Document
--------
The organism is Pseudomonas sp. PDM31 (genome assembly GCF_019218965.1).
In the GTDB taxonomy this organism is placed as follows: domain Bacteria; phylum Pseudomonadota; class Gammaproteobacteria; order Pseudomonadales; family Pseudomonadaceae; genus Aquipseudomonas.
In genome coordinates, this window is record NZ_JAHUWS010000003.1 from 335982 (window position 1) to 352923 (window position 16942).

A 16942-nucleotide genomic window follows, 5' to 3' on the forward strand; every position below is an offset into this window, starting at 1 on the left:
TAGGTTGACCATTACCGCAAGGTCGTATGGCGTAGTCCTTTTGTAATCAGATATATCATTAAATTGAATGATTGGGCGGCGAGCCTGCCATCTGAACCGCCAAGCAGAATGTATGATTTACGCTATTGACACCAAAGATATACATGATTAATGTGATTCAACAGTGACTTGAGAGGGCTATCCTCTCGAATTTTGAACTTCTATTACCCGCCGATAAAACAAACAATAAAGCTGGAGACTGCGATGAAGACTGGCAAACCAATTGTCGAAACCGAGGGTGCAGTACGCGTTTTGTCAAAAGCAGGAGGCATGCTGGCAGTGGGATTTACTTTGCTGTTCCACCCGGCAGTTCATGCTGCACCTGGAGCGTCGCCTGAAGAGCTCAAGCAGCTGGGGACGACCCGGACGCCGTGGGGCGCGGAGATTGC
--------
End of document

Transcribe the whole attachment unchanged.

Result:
The organism is Pseudomonas sp. PDM31 (genome assembly GCF_019218965.1).
In the GTDB taxonomy this organism is placed as follows: domain Bacteria; phylum Pseudomonadota; class Gammaproteobacteria; order Pseudomonadales; family Pseudomonadaceae; genus Aquipseudomonas.
In genome coordinates, this window is record NZ_JAHUWS010000003.1 from 335982 (window position 1) to 352923 (window position 16942).

A 16942-nucleotide genomic window follows, 5' to 3' on the forward strand; every position below is an offset into this window, starting at 1 on the left:
TAGGTTGACCATTACCGCAAGGTCGTATGGCGTAGTCCTTTTGTAATCAGATATATCATTAAATTGAATGATTGGGCGGCGAGCCTGCCATCTGAACCGCCAAGCAGAATGTATGATTTACGCTATTGACACCAAAGATATACATGATTAATGTGATTCAACAGTGACTTGAGAGGGCTATCCTCTCGAATTTTGAACTTCTATTACCCGCCGATAAAACAAACAATAAAGCTGGAGACTGCGATGAAGACTGGCAAACCAATTGTCGAAACCGAGGGTGCAGTACGCGTTTTGTCAAAAGCAGGAGGCATGCTGGCAGTGGGATTTACTTTGCTGTTCCACCCGGCAGTTCATGCTGCACCTGGAGCGTCGCCTGAAGAGCTCAAGCAGCTGGGGACGACCCGGACGCCGTGGGGCGCGGAGATTGC